Magic Kingdom worker makes $13.02 an hour, has worked there for 17 years, lives in hotel

Posted Wednesday, July 19, 2017 1:43 PM | Contributed by Jeff

From the profile:

Faced with the economic challenges living off his $13.02 an hour, Beaver is watching closely to see if his wages increase as Disney, the country’s largest single-site employer with a payroll of more than $2 billion, is set to begin renegotiating with the park’s largest union group this summer.

“I do have a hard life,” he says, pausing for a moment on his daily commute. “But I don’t think about it.”

Read more from The Orlando Sentinel.

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Wednesday, August 2, 2017 2:12 PM
Tekwardo's avatar

1) be raised with 2 parents...it's that simple

I shouldn't even point out how stupid this comment is but I am. Because, Daaaaaang, you stupid.


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Wednesday, August 2, 2017 2:14 PM

ApolloAndy said:

Go Intamin said:

Okay, if you're going to talk about privilege, why not talk about Asian privilege? They, on average, make more money, have a higher education, and have more opportunities than white people. But, it's not due to race, but due to culture.

Wait, what? You contradict your own point. If it's a privilege, it's due to race.

Also, whether or not we make more money and have higher education on average, it is absurd to think we have more opportunities. Aside from very narrow fields in which we might be slightly over represented (engineering), we are way underrepresented in pretty much every other field (including managing engineers and everyone above).

It's an interesting read if you care about such things.

From:
https://www.economist.com/news/briefing/21669595-asian-americans-ar...ining-ever

I should also note that "Hey other minorities, why can't you be more like Asians?" is such a tired trope. There are so many other factors at play, like the fact that most Asians currently coming to the US are immigrating relatively well off with high education that it's not even close to an apples-to-apples comparison. I mean, there are PLENTY of poor people in China, so it's obviously not purely a culture thing.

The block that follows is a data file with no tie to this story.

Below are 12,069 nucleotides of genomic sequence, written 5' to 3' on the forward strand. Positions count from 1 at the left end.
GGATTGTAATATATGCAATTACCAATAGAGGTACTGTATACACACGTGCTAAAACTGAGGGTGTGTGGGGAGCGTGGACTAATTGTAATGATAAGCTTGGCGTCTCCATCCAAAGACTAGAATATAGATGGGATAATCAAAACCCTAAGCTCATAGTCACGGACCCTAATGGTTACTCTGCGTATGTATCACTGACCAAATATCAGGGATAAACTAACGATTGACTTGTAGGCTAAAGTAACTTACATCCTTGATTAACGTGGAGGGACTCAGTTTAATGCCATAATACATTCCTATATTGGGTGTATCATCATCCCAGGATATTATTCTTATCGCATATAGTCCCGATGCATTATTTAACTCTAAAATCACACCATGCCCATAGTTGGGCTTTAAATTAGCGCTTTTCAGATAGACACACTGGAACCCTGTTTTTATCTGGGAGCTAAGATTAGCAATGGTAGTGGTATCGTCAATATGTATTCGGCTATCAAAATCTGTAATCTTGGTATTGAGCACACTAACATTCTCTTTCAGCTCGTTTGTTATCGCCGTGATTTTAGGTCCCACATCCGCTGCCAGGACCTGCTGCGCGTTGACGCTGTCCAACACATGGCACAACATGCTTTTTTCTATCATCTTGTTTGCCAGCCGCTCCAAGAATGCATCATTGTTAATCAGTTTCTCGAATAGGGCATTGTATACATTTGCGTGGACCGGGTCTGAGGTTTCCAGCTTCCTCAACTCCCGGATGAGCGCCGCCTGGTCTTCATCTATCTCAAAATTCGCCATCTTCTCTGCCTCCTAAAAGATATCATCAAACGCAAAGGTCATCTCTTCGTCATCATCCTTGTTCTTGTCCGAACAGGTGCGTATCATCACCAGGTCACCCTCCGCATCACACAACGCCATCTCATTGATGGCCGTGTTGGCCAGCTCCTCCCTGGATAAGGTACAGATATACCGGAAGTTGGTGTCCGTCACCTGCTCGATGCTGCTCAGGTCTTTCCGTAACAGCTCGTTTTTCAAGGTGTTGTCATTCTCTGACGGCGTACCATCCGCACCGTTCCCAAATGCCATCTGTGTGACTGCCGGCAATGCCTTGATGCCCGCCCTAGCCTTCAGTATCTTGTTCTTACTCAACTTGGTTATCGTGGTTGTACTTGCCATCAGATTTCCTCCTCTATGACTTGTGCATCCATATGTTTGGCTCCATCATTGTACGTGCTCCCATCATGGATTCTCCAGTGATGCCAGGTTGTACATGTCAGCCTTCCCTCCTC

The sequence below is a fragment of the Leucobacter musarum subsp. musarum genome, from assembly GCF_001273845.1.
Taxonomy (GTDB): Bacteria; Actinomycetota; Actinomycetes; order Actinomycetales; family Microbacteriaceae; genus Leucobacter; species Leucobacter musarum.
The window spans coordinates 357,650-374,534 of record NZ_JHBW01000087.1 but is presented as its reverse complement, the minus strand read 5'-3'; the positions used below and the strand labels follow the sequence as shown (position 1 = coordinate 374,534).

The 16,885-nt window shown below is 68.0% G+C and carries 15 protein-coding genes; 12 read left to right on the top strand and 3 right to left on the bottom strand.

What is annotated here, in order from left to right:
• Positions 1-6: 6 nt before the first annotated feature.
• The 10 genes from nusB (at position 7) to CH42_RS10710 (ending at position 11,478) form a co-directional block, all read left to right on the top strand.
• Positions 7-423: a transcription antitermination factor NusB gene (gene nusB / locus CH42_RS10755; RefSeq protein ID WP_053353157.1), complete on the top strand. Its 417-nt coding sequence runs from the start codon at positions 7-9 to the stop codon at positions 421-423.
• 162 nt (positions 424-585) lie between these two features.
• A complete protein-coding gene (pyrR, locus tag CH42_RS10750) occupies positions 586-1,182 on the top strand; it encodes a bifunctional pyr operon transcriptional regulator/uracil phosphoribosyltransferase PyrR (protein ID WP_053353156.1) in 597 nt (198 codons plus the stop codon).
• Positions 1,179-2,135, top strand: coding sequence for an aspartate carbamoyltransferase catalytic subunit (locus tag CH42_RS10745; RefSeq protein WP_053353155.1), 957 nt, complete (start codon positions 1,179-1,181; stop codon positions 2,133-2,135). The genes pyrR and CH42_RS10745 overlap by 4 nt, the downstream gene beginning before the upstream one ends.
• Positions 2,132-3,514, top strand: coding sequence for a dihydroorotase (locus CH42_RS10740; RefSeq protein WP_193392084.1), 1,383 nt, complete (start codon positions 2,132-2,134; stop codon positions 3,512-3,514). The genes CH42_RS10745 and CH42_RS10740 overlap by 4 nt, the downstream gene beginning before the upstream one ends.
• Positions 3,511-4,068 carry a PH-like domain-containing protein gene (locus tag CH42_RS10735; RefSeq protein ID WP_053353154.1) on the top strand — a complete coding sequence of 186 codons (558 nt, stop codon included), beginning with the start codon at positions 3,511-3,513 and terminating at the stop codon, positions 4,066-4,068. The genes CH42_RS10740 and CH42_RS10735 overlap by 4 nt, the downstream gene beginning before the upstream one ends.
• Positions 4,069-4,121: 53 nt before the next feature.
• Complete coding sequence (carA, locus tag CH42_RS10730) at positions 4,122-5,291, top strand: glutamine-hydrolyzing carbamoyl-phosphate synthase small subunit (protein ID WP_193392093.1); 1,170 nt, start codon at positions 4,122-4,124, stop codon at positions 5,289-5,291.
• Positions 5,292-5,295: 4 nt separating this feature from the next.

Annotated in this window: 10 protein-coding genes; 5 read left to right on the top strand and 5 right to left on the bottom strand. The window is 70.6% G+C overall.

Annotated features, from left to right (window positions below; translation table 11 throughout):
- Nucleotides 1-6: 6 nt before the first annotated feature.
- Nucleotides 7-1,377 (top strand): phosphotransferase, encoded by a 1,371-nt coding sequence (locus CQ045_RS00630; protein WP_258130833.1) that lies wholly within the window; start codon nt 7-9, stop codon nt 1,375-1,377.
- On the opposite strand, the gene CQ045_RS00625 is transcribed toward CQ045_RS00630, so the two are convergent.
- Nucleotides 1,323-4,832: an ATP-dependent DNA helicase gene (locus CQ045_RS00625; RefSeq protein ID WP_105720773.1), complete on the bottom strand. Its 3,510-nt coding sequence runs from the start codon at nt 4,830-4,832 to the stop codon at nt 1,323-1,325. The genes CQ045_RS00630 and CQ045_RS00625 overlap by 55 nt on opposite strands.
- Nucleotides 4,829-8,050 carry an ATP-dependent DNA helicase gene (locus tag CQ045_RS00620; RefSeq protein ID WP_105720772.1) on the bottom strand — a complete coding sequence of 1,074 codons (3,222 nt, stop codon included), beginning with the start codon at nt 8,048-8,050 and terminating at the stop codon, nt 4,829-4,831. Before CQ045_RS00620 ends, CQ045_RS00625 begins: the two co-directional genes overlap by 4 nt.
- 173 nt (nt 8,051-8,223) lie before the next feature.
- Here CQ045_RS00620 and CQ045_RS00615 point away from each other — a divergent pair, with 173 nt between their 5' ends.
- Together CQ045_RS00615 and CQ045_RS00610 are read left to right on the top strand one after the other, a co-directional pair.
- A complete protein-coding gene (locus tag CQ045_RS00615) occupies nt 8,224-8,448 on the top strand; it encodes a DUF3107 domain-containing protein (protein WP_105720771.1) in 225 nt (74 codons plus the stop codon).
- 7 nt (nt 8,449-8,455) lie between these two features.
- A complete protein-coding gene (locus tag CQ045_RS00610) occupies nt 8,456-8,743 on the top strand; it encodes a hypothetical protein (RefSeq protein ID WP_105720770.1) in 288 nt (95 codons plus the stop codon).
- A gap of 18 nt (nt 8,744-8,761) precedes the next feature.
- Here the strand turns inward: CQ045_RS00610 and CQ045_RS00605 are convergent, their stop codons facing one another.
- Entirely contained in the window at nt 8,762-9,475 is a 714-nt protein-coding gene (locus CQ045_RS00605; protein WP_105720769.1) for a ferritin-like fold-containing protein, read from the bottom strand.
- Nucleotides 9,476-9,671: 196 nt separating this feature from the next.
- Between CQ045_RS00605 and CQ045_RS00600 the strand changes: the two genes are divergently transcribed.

The bar graph that you provided actually confirmed my assessment that Asians, in general, work to get more oppertunities, as only 5.6% of all US citizens are Asian, while 13-25% of each bar graph was Asian. And I'm not saying anyone has privilege, unless they're applying for college. In college applications, Asians get docked 50 points off their SAT, Hispanic/Latino gets 180 bonus and black people get 230 bonus points, meaning a black person can score 280 points lower than an Asian on the SAT, and they're equally qualified to get in, because of the stupid affermitive action rule.

Also, Tek, shouldn't a parent realize that raising a child alone isn't a good idea? It doesn't even have to be a biological parent, but 2 parents. It makes a huge difference, believe it or not.

Last edited by Go Intamin, Wednesday, August 2, 2017 8:34 PM

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Wednesday, August 2, 2017 2:23 PM
Tekwardo's avatar

You said be raised by two parents. It's not the person being raised that makes that decision. And regardless of howanymparents you have SHOULDN'T have an effect on whether you're successfully able to become middle class. None of the three things you mentioned should except mmmmaybe #3.

Last edited by Tekwardo, Wednesday, August 2, 2017 2:24 PM